The ancient Jewish rabbis believed that when a person dies, his soul hovers near his body for three days, which meant it was theoretically possible for the soul to reenter the body during that period and bring it back to life. After day three, the soul would depart and death was irreversible. The body would remain in the grave until the resurrection at the end of the age.
Given that belief, John’s mention that four days have passed since Lazarus’ death when Jesus arrives at Bethany is an important detail (John 11:17). All hope of a natural explanation for Lazarus’ resurrection has passed, so when our Lord raises Him, it will be a particularly clear proof of His supernatural power and authority. When He calls Lazarus forth from the grave, it will prove that He possesses life in Himself (vv. 43–44; see 5:25–29).
John tells us that when Jesus arrives, “many of the Jews” had already come to console Martha and Mary, Lazarus’ sisters, concerning the death of their brother. Commentators suggest that this indicates the family has some degree of prominence, for Bethany was near Jerusalem and many of these Jews would have come from there. That Mary owned such an expensive bottle of perfume would seem to support the idea that the family had some wealth and would have been well known (12:1–8). If this is true, Jesus’ miracle takes on some additional significance. By raising a well-known person to life, Jesus is ensuring that many people will hear of this act and see who He is.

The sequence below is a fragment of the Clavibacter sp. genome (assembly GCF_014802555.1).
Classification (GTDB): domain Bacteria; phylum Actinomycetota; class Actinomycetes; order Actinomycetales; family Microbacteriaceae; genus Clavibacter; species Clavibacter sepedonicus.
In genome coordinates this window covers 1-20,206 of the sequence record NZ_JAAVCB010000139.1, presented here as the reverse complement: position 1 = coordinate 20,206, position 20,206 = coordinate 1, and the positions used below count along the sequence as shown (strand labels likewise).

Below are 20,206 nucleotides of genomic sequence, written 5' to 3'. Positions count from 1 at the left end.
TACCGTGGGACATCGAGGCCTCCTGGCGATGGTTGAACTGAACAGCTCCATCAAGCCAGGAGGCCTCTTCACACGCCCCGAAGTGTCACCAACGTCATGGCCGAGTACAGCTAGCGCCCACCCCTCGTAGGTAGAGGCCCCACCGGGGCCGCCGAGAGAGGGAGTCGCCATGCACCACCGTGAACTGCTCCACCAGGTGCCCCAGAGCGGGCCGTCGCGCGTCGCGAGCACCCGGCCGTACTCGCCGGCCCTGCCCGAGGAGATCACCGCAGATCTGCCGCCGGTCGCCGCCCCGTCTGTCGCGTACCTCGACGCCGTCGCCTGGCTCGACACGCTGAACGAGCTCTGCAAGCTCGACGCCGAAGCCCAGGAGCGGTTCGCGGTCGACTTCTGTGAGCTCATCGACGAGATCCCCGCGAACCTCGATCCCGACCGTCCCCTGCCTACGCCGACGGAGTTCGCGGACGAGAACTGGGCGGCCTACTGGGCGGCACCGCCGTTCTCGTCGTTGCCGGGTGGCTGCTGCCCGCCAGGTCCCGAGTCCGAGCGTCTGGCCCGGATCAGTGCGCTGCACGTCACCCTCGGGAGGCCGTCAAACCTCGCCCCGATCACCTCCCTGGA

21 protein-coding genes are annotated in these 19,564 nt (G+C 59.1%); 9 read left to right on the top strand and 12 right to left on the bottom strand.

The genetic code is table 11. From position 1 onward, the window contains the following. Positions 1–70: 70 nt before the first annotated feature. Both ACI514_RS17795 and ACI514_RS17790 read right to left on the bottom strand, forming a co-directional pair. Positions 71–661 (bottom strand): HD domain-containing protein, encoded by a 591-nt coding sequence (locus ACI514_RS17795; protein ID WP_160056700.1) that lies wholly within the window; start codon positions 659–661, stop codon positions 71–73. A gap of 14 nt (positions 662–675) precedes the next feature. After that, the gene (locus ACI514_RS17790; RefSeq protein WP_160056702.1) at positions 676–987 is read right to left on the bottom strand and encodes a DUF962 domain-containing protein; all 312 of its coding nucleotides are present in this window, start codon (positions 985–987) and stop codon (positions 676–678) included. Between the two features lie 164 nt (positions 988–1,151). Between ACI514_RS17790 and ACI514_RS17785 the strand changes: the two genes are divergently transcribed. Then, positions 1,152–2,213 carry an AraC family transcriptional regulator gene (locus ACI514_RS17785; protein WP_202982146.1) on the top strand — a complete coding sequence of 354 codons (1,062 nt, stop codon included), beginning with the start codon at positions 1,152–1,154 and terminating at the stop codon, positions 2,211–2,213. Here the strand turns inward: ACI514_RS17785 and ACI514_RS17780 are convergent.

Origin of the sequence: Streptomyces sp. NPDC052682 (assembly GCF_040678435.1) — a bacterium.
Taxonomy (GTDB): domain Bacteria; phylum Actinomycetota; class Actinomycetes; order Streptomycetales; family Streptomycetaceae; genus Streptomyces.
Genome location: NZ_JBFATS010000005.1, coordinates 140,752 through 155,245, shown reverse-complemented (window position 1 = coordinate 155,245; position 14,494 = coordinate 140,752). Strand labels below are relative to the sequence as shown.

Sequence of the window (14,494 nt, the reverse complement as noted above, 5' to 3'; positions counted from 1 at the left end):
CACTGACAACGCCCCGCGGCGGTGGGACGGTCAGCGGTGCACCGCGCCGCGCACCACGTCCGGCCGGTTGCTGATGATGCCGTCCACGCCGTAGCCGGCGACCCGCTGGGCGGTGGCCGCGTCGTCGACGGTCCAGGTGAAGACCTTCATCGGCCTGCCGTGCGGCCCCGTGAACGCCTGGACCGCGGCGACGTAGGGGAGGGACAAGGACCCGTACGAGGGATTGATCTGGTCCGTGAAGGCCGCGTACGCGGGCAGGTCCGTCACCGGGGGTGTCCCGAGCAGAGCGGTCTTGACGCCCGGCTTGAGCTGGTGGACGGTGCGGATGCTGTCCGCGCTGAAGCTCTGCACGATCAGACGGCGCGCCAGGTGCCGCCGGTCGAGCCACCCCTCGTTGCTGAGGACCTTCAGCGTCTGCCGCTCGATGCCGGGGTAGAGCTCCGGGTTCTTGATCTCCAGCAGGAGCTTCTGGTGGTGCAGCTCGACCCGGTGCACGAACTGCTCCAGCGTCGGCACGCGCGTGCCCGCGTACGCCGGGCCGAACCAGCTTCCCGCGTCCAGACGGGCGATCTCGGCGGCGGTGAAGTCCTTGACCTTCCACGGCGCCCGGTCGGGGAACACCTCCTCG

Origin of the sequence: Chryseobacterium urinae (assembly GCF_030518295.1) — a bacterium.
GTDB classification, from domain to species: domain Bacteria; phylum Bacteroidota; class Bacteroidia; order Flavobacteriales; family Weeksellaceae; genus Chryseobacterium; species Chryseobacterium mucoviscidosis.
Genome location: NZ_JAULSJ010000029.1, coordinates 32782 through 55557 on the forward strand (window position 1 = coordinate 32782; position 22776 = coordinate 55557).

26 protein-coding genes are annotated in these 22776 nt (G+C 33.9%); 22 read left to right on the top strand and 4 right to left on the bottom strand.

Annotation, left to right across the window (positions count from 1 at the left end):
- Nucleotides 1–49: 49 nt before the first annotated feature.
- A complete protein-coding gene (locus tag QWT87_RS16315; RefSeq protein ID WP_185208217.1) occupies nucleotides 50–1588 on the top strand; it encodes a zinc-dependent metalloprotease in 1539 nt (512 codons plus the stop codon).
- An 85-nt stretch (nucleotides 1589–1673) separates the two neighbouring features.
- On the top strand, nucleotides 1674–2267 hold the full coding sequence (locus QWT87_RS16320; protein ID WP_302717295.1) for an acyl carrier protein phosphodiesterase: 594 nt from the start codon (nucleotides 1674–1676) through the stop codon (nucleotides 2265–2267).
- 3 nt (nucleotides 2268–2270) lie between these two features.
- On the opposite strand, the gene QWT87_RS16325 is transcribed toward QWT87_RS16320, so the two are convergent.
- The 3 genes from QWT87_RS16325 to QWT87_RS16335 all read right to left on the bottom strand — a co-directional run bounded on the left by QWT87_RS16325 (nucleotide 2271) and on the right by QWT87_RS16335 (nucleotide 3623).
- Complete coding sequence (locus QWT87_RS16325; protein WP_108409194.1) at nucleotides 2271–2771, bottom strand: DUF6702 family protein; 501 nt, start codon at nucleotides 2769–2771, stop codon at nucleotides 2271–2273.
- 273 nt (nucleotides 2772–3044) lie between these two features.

In any case, the first person Jesus speaks to is Martha, who expresses regret that Jesus did not come sooner, for He could have prevented Lazarus’ death (11:20–22). Our Lord tells her that Lazarus will rise again (v. 23), which itself is an ambiguous statement. It could mean only that Lazarus will rise from the dead on the last day, and that is how Martha interprets Jesus’ words (v. 24). Jesus does not immediately correct her; instead, He takes the opportunity to reveal Himself as the One who will bring about the resurrection and eternal life. By calling Himself “the resurrection and the life” (vv. 25–26), Jesus indicates that there is no life apart from Him. He alone is the initiator and sustainer of life, and if we are not in Him, we will suffer eternal death under the wrath of God (14:6). If we rest in Him alone, however, we will live forever. John Calvin comments, “Christ is the life . . . because he never permits the life which he has once bestowed to be lost, but preserves it to the end.”